If using for instance IDs, again you should be fine as 2.1 billion+ possible ID values is an enormous amount. The only time this may become a consideration is if you are talking about an online game and the game server stays up without restarts for a very very long time, in which case you'll have to monitor this and see how long you can go without needing to reset the count (by restarting the server) to avoid overflowing.
The one thing to be cautious of if using 32-bit signed integers is thread-safety. Do not assume that just because a type is static that it's threadsafe or you will be bound for problems. To successfully use an incremental 32-bit integer design, you must also implement a properly designed locking system to ensure thread safety. Due to this, you also have to be aware of any overhead involved in repeated locking as if designed poorly, this cause a big performance hit.
2. 32-bit Unsigned Integer IDs
Very similar to the above but with a few gotchas. In .NET, unsigned integers are not CLS compliant and needs to be considered if planning to allow/use libraries from other .net languages.
In some databases unsigned integers are not supported at all (strange but true). This is something to consider if these are static id's that need to be stored in a database.
The odds of needing 4.2 billion+ range in possible ID values is incredibly rare even for the largest of games but still a viable consideration for IDs.
3. GUID IDs
GUID values are 128-bit so they're a bit larger than 32-bit integers so their memory footprint is a bit bigger in comparison.
As for uniqueness, this will give you complete and utter uniqueness for each ID created. Someones bound to chime in that GUIDs are not guaranteed to be unique as per definition, but this is only true over the context of an insanely huge timeframe, well beyond the lifetime of anygame, or developer for that matter. Plain and simple, these will be unique for your requirements, even across machines.
Another benefit to GUID IDs is that you will not have to worry about thread safety during creation. Yet another bonus of GUID IDs is that they can be created in-place within the constructor of the type if desired. Doing this means that the Entity Manager is not burdened with managing ID generation and no unnecessary overhead is incurred during from locking, etc.
Performing comparison of GUID values is obviously slower than comparing integer values but it's still surprisingly fast and shouldn't be an issue in most, if any systems. Ordering these may be a major burden however but there shouldn't be any need for ordering if being used for the proper purpose (i.e.: Instance IDs). On that note though, I would suggest that anywhere you need to store these outside of the object themselves where searching must be performed against other IDs (object maps, etc) they should be stored in a dictionary. Storing in an array or a list will be absolutely horrible performance do to the search algorithm used where as in a dictionary, due to the internal structuring and search algorithm used, will be blazing fast regardless of the 128-bit size.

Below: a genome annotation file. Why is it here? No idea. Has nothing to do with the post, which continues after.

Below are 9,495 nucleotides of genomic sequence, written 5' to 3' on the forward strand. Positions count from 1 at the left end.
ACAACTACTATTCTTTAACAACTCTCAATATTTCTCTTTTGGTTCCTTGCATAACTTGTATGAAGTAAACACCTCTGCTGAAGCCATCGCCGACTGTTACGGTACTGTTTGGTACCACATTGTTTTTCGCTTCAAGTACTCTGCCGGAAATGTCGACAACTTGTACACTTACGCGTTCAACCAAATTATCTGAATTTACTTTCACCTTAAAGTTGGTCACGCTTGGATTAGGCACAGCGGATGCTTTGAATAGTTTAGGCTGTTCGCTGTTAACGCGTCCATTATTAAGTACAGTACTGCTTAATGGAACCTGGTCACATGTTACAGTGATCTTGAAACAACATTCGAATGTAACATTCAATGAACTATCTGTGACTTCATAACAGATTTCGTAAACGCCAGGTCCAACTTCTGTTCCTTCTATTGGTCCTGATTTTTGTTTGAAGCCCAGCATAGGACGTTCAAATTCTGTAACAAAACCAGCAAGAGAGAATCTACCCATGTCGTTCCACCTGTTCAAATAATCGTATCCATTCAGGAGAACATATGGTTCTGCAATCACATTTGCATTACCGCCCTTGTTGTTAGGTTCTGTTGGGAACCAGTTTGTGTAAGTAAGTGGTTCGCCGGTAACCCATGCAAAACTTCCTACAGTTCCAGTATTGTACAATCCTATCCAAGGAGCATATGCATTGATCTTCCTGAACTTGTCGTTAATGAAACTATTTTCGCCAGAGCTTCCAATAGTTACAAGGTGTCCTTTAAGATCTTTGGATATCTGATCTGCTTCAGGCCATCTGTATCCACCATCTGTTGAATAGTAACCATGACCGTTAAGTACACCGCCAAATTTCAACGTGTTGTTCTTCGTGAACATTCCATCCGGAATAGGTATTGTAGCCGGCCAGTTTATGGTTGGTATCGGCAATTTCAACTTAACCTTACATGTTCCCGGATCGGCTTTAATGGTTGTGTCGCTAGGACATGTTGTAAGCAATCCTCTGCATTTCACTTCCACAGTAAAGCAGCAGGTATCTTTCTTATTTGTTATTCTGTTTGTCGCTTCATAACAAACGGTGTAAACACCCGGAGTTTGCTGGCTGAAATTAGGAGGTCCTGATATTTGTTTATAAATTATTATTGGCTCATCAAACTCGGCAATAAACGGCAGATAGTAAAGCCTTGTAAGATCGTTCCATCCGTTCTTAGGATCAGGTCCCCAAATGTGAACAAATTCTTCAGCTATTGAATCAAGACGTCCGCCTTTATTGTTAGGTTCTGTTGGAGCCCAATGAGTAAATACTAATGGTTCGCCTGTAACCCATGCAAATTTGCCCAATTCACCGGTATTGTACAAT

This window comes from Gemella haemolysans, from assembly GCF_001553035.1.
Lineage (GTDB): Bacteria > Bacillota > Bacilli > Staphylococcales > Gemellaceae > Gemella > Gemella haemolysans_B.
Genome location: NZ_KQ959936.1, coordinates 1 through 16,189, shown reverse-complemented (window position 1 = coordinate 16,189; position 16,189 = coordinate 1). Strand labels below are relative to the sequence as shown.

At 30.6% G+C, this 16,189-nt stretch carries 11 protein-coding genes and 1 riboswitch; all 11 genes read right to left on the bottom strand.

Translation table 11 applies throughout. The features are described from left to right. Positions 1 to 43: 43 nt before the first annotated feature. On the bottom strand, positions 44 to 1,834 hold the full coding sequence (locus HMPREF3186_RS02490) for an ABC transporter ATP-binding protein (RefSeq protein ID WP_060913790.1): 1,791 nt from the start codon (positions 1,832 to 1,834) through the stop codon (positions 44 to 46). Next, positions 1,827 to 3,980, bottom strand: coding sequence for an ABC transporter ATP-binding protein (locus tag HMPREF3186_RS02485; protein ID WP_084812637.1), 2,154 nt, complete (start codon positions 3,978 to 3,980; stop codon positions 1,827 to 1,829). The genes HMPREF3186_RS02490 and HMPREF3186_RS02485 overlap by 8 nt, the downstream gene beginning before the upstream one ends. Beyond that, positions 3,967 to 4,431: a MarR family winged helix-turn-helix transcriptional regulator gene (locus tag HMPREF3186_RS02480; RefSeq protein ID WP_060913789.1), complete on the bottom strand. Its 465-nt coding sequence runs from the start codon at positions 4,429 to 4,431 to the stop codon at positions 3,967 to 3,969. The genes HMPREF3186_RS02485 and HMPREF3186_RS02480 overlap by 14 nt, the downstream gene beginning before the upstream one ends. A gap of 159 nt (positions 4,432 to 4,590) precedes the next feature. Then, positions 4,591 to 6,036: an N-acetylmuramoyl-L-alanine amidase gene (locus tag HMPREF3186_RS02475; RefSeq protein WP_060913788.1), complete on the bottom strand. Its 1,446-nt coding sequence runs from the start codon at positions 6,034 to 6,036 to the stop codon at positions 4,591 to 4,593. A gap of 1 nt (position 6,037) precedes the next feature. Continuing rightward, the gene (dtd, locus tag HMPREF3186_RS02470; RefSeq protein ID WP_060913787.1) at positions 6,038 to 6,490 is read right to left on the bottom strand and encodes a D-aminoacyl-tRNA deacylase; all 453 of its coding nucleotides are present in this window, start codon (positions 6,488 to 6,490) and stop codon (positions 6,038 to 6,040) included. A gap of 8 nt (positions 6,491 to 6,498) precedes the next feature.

I should also not that the equality comparison of GUID values in .NET is actually even faster for GUIDs that are not equal than those that are equal. It may seem scary at first when thinking of GUID comparisons as when we view the human-readable form it looks like a big, messy string, but internally it is a sequence of various integral types and is treated as such when comparing values against others.
4. String IDs
The heaviest memory footprint of this list for multiple reasons. I do generally advise against using string values as IDs if at all possible unless you fully understand the inner workings of strings and how to make optimal use of them.
String values do provide the largest possible range of values and most flexibility. Names can be randomly generated, strategically assigned, and can be made very meaningful. One attractive use-case could be fully qualified names i.e.: (Player.SomeGuy, or Creature.Humanoid.SomeBadGuy, etc). That is an attractive feature with a lot of possibility.
Due to the way strings are handled in the .NET framework (via the string intern table), the way you implement and manage these IDs is really what will decide how good or bad it performs. String equality comparison can be relatively fast if handled properly but many things such as size, storage methods, etc become factors. Explicitly choosing the comparison type will be in your best interest when comparing string values. I prefer case-sensitive ordinal comparison personally but some may wish to be culture-sensitive in certain scenarios. This will be a design choice based on your requirements.
Generating string ID values could get tricky if required to be done automatically and of course, thread safety will something you will have to accommodate in your implementation.
There's a fair bit to take into consideration when deciding which route you will go with ID types but the above break-down gives some strong points to consider when choosing. My personal preferences are as follows:
Just my 2 cents on the issue anyway but feedback is always welcome :)